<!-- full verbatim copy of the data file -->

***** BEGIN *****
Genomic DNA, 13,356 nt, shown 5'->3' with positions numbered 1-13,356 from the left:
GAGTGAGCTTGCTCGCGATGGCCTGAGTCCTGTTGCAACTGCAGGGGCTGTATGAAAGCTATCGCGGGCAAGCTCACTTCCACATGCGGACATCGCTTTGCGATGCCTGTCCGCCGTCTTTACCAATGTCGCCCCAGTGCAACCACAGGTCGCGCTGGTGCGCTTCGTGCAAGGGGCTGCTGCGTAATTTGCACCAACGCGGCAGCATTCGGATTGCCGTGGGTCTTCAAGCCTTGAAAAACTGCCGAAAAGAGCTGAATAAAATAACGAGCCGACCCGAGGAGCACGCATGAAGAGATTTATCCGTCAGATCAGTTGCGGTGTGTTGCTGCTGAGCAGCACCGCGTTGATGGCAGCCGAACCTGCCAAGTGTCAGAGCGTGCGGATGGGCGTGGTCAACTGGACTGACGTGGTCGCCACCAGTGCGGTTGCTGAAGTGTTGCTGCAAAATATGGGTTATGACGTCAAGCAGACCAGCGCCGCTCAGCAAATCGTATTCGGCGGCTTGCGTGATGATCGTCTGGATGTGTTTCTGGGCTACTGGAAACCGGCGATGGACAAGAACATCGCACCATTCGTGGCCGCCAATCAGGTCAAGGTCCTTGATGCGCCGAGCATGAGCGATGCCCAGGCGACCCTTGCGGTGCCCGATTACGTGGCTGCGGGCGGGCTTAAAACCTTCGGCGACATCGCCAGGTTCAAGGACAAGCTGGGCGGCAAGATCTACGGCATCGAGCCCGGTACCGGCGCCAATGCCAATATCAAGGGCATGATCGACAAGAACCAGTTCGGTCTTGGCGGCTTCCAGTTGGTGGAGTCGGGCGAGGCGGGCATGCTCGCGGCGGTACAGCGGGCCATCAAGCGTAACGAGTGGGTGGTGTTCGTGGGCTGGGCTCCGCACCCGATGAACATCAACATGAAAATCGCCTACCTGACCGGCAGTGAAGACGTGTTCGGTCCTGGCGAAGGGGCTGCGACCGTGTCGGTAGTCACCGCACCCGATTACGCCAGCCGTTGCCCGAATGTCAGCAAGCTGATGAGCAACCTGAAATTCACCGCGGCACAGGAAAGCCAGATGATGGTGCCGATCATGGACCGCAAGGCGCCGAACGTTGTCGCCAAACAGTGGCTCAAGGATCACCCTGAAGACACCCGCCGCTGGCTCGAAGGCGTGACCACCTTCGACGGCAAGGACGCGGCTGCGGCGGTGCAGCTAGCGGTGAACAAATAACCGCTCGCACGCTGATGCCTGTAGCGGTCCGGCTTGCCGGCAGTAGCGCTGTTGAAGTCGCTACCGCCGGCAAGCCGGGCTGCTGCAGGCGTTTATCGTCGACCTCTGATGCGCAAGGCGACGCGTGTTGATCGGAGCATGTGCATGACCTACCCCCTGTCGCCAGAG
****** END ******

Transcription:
Genomic DNA, 13,356 nt, shown 5'->3' with positions numbered 1-13,356 from the left:
GAGTGAGCTTGCTCGCGATGGCCTGAGTCCTGTTGCAACTGCAGGGGCTGTATGAAAGCTATCGCGGGCAAGCTCACTTCCACATGCGGACATCGCTTTGCGATGCCTGTCCGCCGTCTTTACCAATGTCGCCCCAGTGCAACCACAGGTCGCGCTGGTGCGCTTCGTGCAAGGGGCTGCTGCGTAATTTGCACCAACGCGGCAGCATTCGGATTGCCGTGGGTCTTCAAGCCTTGAAAAACTGCCGAAAAGAGCTGAATAAAATAACGAGCCGACCCGAGGAGCACGCATGAAGAGATTTATCCGTCAGATCAGTTGCGGTGTGTTGCTGCTGAGCAGCACCGCGTTGATGGCAGCCGAACCTGCCAAGTGTCAGAGCGTGCGGATGGGCGTGGTCAACTGGACTGACGTGGTCGCCACCAGTGCGGTTGCTGAAGTGTTGCTGCAAAATATGGGTTATGACGTCAAGCAGACCAGCGCCGCTCAGCAAATCGTATTCGGCGGCTTGCGTGATGATCGTCTGGATGTGTTTCTGGGCTACTGGAAACCGGCGATGGACAAGAACATCGCACCATTCGTGGCCGCCAATCAGGTCAAGGTCCTTGATGCGCCGAGCATGAGCGATGCCCAGGCGACCCTTGCGGTGCCCGATTACGTGGCTGCGGGCGGGCTTAAAACCTTCGGCGACATCGCCAGGTTCAAGGACAAGCTGGGCGGCAAGATCTACGGCATCGAGCCCGGTACCGGCGCCAATGCCAATATCAAGGGCATGATCGACAAGAACCAGTTCGGTCTTGGCGGCTTCCAGTTGGTGGAGTCGGGCGAGGCGGGCATGCTCGCGGCGGTACAGCGGGCCATCAAGCGTAACGAGTGGGTGGTGTTCGTGGGCTGGGCTCCGCACCCGATGAACATCAACATGAAAATCGCCTACCTGACCGGCAGTGAAGACGTGTTCGGTCCTGGCGAAGGGGCTGCGACCGTGTCGGTAGTCACCGCACCCGATTACGCCAGCCGTTGCCCGAATGTCAGCAAGCTGATGAGCAACCTGAAATTCACCGCGGCACAGGAAAGCCAGATGATGGTGCCGATCATGGACCGCAAGGCGCCGAACGTTGTCGCCAAACAGTGGCTCAAGGATCACCCTGAAGACACCCGCCGCTGGCTCGAAGGCGTGACCACCTTCGACGGCAAGGACGCGGCTGCGGCGGTGCAGCTAGCGGTGAACAAATAACCGCTCGCACGCTGATGCCTGTAGCGGTCCGGCTTGCCGGCAGTAGCGCTGTTGAAGTCGCTACCGCCGGCAAGCCGGGCTGCTGCAGGCGTTTATCGTCGACCTCTGATGCGCAAGGCGACGCGTGTTGATCGGAGCATGTGCATGACCTACCCCCTGTCGCCAGAG